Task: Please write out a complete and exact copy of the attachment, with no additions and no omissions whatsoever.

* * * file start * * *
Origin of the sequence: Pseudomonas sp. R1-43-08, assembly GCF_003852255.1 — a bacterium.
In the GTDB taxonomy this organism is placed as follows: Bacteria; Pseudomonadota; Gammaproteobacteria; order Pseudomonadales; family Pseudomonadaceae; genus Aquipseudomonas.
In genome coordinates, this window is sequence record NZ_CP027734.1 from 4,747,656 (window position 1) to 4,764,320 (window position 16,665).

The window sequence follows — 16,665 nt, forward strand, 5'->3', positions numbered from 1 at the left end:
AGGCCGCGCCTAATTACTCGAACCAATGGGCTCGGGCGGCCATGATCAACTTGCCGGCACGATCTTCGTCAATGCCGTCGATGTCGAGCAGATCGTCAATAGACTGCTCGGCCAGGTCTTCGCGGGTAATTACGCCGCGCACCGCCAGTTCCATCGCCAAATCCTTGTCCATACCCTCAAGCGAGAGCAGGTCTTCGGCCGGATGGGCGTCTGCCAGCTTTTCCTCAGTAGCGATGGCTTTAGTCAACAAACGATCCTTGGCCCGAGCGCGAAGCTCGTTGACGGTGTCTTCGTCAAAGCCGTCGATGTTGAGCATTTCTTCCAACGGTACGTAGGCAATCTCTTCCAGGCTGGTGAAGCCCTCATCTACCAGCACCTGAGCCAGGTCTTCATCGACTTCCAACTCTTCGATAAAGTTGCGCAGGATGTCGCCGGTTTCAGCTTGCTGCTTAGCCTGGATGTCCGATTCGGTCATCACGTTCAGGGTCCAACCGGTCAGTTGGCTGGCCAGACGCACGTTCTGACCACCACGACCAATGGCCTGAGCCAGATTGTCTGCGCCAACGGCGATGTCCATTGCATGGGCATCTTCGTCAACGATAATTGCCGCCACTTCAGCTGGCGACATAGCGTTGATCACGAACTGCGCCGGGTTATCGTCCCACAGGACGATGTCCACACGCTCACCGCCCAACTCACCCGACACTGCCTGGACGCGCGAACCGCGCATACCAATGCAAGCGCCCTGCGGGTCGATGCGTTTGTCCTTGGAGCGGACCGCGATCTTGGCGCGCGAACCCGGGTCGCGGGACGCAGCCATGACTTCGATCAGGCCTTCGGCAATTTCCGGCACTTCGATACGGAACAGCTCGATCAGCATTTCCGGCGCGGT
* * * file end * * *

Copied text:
Origin of the sequence: Pseudomonas sp. R1-43-08, assembly GCF_003852255.1 — a bacterium.
In the GTDB taxonomy this organism is placed as follows: Bacteria; Pseudomonadota; Gammaproteobacteria; order Pseudomonadales; family Pseudomonadaceae; genus Aquipseudomonas.
In genome coordinates, this window is sequence record NZ_CP027734.1 from 4,747,656 (window position 1) to 4,764,320 (window position 16,665).

The window sequence follows — 16,665 nt, forward strand, 5'->3', positions numbered from 1 at the left end:
AGGCCGCGCCTAATTACTCGAACCAATGGGCTCGGGCGGCCATGATCAACTTGCCGGCACGATCTTCGTCAATGCCGTCGATGTCGAGCAGATCGTCAATAGACTGCTCGGCCAGGTCTTCGCGGGTAATTACGCCGCGCACCGCCAGTTCCATCGCCAAATCCTTGTCCATACCCTCAAGCGAGAGCAGGTCTTCGGCCGGATGGGCGTCTGCCAGCTTTTCCTCAGTAGCGATGGCTTTAGTCAACAAACGATCCTTGGCCCGAGCGCGAAGCTCGTTGACGGTGTCTTCGTCAAAGCCGTCGATGTTGAGCATTTCTTCCAACGGTACGTAGGCAATCTCTTCCAGGCTGGTGAAGCCCTCATCTACCAGCACCTGAGCCAGGTCTTCATCGACTTCCAACTCTTCGATAAAGTTGCGCAGGATGTCGCCGGTTTCAGCTTGCTGCTTAGCCTGGATGTCCGATTCGGTCATCACGTTCAGGGTCCAACCGGTCAGTTGGCTGGCCAGACGCACGTTCTGACCACCACGACCAATGGCCTGAGCCAGATTGTCTGCGCCAACGGCGATGTCCATTGCATGGGCATCTTCGTCAACGATAATTGCCGCCACTTCAGCTGGCGACATAGCGTTGATCACGAACTGCGCCGGGTTATCGTCCCACAGGACGATGTCCACACGCTCACCGCCCAACTCACCCGACACTGCCTGGACGCGCGAACCGCGCATACCAATGCAAGCGCCCTGCGGGTCGATGCGTTTGTCCTTGGAGCGGACCGCGATCTTGGCGCGCGAACCCGGGTCGCGGGACGCAGCCATGACTTCGATCAGGCCTTCGGCAATTTCCGGCACTTCGATACGGAACAGCTCGATCAGCATTTCCGGCGCGGT